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Supreme Court, Appellate Division, Second Department, New York.

The PEOPLE, etc., respondent, v. Jermaine JACKSON, appellant.

Decided: January 31, 2006

ANITA R. FLORIO, J.P., GABRIEL M. KRAUSMAN, ROBERT A. LIFSON, and ROBERT J. LUNN, JJ. Lynn W.L. Fahey, New York, N.Y. (Winston McIntosh of counsel), for appellant. Charles J. Hynes, District Attorney, Brooklyn, N.Y. (Leonard Joblove and Victor Barall of counsel;  Jackie Halpern on the brief), for respondent.

Appeal by the defendant from a judgment of the Supreme Court, Kings County (Carroll, J.), rendered July 2, 2003, convicting him of robbery in the first degree, upon a jury verdict, and imposing sentence.

ORDERED that the judgment is affirmed.

The defendant failed to preserve for appellate review his contention that the arresting detective's bolstering testimony about the complainant's identification of the defendant from a lineup was improper (see CPL 470.05;  People v. West, 56 N.Y.2d 662, 451 N.Y.S.2d 711, 436 N.E.2d 1313;  People v. Martinez, 1 A.D.3d 611, 767 N.Y.S.2d 465).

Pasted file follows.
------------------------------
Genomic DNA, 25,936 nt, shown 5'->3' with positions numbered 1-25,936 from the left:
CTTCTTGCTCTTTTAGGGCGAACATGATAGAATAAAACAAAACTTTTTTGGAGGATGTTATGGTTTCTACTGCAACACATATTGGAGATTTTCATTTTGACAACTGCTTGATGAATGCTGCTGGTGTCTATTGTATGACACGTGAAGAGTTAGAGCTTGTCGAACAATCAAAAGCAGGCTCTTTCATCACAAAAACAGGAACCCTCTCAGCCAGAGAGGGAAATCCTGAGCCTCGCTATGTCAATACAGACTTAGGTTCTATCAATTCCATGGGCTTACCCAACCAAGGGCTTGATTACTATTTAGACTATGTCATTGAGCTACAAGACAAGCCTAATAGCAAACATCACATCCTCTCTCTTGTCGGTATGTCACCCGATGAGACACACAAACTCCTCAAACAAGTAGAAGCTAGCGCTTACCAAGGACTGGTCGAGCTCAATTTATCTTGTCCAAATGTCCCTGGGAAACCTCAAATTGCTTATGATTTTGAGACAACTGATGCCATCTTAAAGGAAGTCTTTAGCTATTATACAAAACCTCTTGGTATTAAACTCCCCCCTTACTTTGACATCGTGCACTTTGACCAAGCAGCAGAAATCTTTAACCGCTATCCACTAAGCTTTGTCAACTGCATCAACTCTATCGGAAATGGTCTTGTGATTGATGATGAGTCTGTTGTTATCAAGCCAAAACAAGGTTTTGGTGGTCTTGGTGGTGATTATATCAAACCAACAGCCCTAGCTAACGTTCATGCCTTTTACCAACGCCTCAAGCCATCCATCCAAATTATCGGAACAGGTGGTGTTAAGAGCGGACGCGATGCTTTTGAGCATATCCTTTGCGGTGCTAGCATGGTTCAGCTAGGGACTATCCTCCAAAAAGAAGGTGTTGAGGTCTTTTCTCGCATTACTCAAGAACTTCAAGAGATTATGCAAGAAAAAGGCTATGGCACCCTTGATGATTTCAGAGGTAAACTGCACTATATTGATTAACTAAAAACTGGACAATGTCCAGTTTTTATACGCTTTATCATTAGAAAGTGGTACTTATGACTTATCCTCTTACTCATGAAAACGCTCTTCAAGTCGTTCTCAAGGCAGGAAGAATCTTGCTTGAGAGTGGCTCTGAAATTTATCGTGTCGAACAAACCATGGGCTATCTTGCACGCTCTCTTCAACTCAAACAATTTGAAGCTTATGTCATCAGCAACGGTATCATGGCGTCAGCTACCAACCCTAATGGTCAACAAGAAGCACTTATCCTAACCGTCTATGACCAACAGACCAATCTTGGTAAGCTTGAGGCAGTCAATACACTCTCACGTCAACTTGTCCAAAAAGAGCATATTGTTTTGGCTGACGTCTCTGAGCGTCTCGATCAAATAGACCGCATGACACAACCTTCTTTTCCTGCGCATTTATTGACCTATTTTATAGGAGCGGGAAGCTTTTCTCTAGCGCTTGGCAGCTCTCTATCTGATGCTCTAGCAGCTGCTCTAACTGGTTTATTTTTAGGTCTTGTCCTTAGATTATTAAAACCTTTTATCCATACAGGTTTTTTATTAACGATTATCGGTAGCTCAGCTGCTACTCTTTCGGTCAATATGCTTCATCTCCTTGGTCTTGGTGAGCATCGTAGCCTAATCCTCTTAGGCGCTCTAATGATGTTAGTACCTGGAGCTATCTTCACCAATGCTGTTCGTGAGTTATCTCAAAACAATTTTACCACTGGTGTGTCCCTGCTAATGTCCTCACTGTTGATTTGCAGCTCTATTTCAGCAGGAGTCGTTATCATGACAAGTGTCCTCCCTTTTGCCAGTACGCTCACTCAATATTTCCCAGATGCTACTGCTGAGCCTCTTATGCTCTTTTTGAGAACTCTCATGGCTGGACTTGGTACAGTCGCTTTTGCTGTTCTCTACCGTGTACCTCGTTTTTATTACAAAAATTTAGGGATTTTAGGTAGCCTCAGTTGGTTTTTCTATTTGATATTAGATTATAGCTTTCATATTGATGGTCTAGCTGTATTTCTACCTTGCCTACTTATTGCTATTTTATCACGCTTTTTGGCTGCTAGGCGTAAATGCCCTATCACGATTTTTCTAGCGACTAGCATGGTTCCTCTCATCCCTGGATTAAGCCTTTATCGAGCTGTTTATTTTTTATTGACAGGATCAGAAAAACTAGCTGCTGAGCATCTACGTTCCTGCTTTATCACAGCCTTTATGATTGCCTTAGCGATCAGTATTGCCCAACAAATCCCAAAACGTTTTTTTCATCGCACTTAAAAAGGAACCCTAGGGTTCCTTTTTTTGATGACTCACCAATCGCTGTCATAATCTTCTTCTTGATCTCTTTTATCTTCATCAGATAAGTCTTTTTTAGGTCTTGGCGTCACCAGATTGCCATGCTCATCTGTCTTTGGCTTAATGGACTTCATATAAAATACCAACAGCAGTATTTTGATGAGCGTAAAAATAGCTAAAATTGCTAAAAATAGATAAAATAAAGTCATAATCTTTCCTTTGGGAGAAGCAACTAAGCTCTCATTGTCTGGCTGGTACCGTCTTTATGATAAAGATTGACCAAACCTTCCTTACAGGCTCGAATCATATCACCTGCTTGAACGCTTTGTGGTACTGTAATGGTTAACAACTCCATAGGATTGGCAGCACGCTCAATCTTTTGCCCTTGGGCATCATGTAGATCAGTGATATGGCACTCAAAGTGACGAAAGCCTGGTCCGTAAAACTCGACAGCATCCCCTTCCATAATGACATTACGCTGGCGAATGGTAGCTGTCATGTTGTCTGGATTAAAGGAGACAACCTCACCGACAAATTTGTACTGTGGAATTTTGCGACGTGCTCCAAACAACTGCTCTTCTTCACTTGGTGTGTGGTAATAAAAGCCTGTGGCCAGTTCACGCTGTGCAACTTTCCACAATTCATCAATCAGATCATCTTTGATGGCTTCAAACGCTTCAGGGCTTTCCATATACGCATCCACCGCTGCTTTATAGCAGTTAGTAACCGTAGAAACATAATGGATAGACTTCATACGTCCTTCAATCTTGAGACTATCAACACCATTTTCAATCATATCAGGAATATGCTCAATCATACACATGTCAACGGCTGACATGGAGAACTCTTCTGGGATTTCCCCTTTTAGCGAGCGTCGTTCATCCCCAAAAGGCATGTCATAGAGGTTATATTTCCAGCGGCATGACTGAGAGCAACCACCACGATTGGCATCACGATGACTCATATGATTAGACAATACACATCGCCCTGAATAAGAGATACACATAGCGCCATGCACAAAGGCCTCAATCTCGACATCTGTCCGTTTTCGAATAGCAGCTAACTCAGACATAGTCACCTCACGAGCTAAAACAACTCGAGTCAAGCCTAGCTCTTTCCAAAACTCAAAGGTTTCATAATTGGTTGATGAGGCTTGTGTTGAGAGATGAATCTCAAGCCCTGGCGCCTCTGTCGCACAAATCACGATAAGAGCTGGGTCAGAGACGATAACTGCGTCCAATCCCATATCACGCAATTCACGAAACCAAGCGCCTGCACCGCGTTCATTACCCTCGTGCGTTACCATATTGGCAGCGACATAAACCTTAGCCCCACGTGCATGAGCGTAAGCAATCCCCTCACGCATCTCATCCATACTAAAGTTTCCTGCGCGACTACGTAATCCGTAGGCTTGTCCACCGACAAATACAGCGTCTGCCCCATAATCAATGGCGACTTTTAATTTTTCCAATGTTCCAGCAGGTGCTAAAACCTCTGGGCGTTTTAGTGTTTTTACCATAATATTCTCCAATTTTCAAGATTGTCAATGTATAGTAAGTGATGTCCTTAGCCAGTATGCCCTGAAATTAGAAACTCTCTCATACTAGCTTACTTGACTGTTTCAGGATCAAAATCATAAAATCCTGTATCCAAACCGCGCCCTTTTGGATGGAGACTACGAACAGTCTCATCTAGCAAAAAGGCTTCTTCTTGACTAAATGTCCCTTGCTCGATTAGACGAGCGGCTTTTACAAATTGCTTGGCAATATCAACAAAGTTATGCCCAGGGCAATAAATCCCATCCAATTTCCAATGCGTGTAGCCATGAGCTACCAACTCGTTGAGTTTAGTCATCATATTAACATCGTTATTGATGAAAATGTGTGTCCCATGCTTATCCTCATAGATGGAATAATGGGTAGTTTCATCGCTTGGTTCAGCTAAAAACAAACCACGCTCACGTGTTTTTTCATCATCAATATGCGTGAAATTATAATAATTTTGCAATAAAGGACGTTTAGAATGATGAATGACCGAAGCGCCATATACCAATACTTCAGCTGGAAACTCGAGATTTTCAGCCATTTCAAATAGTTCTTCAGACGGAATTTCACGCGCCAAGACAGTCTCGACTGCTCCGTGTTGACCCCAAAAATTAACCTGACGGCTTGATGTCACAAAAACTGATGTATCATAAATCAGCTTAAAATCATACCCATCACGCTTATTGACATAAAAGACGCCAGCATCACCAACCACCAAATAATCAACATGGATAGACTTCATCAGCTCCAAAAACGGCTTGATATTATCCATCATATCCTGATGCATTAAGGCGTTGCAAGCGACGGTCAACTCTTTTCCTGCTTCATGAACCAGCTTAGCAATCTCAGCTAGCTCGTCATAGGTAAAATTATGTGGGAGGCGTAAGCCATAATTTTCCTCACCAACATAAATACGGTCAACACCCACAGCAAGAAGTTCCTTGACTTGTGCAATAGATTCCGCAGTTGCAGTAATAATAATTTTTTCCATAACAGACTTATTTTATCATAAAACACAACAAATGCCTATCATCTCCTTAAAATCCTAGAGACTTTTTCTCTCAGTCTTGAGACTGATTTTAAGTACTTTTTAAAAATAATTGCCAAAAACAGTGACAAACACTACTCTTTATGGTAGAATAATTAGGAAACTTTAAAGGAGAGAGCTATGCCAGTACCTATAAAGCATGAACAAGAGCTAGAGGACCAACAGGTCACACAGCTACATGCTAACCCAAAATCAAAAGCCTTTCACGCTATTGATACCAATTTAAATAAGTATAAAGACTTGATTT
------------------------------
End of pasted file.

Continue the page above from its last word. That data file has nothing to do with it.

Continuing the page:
The defendant correctly observes that the redirect questioning about the prior identification of the defendant from a photo array went beyond what was necessary to correct any misapprehension which may have been caused by the defense counsel's cross-examination (see People v. Melendez, 55 N.Y.2d 445, 452, 449 N.Y.S.2d 946, 434 N.E.2d 1324;  People v. Johnson, 296 A.D.2d 422, 745 N.Y.S.2d 51).   Furthermore, the photo array should not have been admitted into evidence (see People v. Wilson, 195 A.D.2d 493, 494, 600 N.Y.S.2d 113).   This claim, contrary to the People's contention, was preserved for appellate review, because the defense counsel strenuously objected to the proposed questioning during the colloquy prior to redirect, and the court expressly denied the objection (see CPL 470.05[2] ).

 Nevertheless, this error in allowing testimony about the photo array on redirect and admitting the photo array into evidence at trial was harmless in light of the overwhelming evidence of the defendant's guilt, which precluded any significant probability that the jury would have acquitted the defendant in the absence of the error (see People v. Johnson, 57 N.Y.2d 969, 970, 457 N.Y.S.2d 230, 443 N.E.2d 478;  People v. White, 210 A.D.2d 271, 619 N.Y.S.2d 969).

The defendant was not deprived of the effective assistance of counsel (see People v. Rivera, 71 N.Y.2d 705, 708, 530 N.Y.S.2d 52, 525 N.E.2d 698;  People v. Baldi, 54 N.Y.2d 137, 146-147, 444 N.Y.S.2d 893, 429 N.E.2d 400;  People v. Thomas, 276 A.D.2d 570, 714 N.Y.S.2d 449;  People v. Maupin, 268 A.D.2d 488, 489, 703 N.Y.S.2d 489;  People v. Mitchell, 208 A.D.2d 959, 618 N.Y.S.2d 727;  People v. Ruscitti, 163 A.D.2d 431, 432, 559 N.Y.S.2d 19).

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